On the way home, he’d stopped by the seedy apartment where he’d grown up, drawn by the continuing sense of obligation he lived with on a daily basis. Peering through the window, he’d seen his father passed out on the couch, bottle of scotch in hand. Visiting would have been useless and Kevin had given up trying to reform him years ago. He’d only gotten backhanded for his trouble. Instead he kept tabs on the old man and made sure he had a roof over his head, not that his father appreciated the gesture.
A persistent ring brought him out of the past and he glanced at the phone. Whether the answering machine picked up the call or he did, Kevin would have to deal with his so-called father. Might as well get it over with.
An hour later, he walked toward the Yuppie bar, wishing he’d let the machine screen his calls. Even dealing with the old man would be preferable to this. He’d only been back in town for a couple of weeks, and he’d planned on dealing with his recent past, but on his own terms. When he was ready to face the casualties his actions had caused.
Kevin pulled open the door with the word STARS etched into the fogged glass. He had no business being in a place like this but he hadn’t chosen the location any more than he’d wanted the meeting. He entered the upscale establishment and grabbed a seat by the bar. A club with fancy theme drinks and wall-to-wall suits wasn’t the place he’d pick to spend his down time, but he had to admit that it beat the empty place he now called home.
He ordered a club soda from the bartender, kicked back, and took in his surroundings. From his cushioned stool, he had a perfect view of the front door and, thanks to the mirrored walls around him, a sweeping angle of the back twenty tables which had yet to be filled. A seductive-looking waitress with dark hair and a bottle of cleaning fluid made her way between the tables, pausing only to spray and wipe before moving on to the next target.
Kevin watched her, appreciating the soft sway of her hips as she moved to the beat of the music. She leaned over the glass tabletops, giving him an enticing view of a firm behind enclosed in tight denim and long legs covered by black cowboy boots. As she headed for the next table, she paused, glancing back toward the bar and its growing number of customers before swinging around once more. Kevin choked on a gulp of club soda.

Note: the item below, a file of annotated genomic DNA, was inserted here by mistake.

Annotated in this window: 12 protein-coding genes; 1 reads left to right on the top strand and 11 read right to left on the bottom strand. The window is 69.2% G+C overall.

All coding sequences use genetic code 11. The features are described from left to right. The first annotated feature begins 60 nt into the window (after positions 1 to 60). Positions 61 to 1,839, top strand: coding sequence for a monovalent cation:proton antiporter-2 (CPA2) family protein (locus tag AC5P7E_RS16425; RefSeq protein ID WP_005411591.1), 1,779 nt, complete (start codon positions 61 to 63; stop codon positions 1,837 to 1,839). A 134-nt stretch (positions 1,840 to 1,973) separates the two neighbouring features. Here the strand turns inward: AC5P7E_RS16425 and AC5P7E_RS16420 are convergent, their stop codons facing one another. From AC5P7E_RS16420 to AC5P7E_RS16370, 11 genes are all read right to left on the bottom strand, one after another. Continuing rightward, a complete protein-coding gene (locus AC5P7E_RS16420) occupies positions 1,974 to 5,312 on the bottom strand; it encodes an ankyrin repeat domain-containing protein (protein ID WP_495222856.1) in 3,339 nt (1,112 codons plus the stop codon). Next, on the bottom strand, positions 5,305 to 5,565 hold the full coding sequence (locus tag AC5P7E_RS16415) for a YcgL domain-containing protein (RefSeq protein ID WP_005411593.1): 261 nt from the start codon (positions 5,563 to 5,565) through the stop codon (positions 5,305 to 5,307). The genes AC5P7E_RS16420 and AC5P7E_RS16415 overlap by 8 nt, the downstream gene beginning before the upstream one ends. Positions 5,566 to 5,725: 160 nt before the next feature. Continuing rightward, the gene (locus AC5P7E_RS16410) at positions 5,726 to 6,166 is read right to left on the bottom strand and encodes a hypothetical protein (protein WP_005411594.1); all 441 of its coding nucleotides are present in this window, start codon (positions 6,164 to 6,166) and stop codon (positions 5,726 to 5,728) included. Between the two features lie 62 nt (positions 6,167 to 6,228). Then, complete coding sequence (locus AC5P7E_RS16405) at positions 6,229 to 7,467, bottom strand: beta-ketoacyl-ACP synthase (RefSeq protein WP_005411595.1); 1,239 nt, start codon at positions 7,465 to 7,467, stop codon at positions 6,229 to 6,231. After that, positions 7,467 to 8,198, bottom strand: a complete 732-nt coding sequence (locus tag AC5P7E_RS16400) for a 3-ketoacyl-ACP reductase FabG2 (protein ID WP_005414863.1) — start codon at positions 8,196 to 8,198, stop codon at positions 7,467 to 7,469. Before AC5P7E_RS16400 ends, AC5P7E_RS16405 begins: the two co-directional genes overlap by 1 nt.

In the brief second during which he caught a glimpse of her face, the sexy waitress had reminded him of Nikki. He hadn’t thought of her in a while, hadn’t allowed himself the pain… or the pleasure. Except in his dreams where control deserted him and desire took over. In his more rational waking moments, he knew the night couldn’t have been as good as he remembered and even if it was, two months had passed, enough time to put her behind him. And he had. He wouldn’t be thinking of her now if not for an unexpected resemblance coming on top of tonight’s meeting.
Kevin focused on the waitress as she polished the brass railings above the booths. Small waist, just narrow enough for his fingers to span, and impossibly long legs. He shifted uncomfortably in his seat. Yeah, she resembled Nikki all right. He and Tony had been partners for eight years and during that time he’d come to know Nikki pretty well. Funny how he hadn’t thought of her as anything other than Tony’s kid sister, not until their last night together, when he’d learned she was more than he’d ever dreamed.
All the facts he knew about Nicole told him he wouldn’t find Tony’s sister working in a place like this. Last time he’d seen her she’d been one semester short of her teaching degree, not drink-serving 101.
He glanced at her look-alike. If his eyes had to play tricks on him at least he had a hell of a view. He downed the last of his soda and gestured for another, never taking his eyes from the long legs that sparked his memory. Of him helping Nikki lift her flowing skirt around her waist, of pushing aside the soft fabric and burying himself inside her warmth. Nikki had wrapped those legs around his waist many times that night. She might have been innocent when they started, but not when dawn finally broke and the night came to an end. She’d been eager, willing and he hadn’t thought to stop. He hadn’t thought beyond the driving need to block out the numbing grief and guilt over his role in his partner’s death.
For a few hours, she’d done the impossible. She’d allowed him to forget. Even now his body reacted to the thought of Nikki as if she were standing before him. As if time, circumstance, and his fatal error in judgment had never happened. But it had. Meeting Tony’s widow in this bar was proof of that.
What did Janine need to talk about?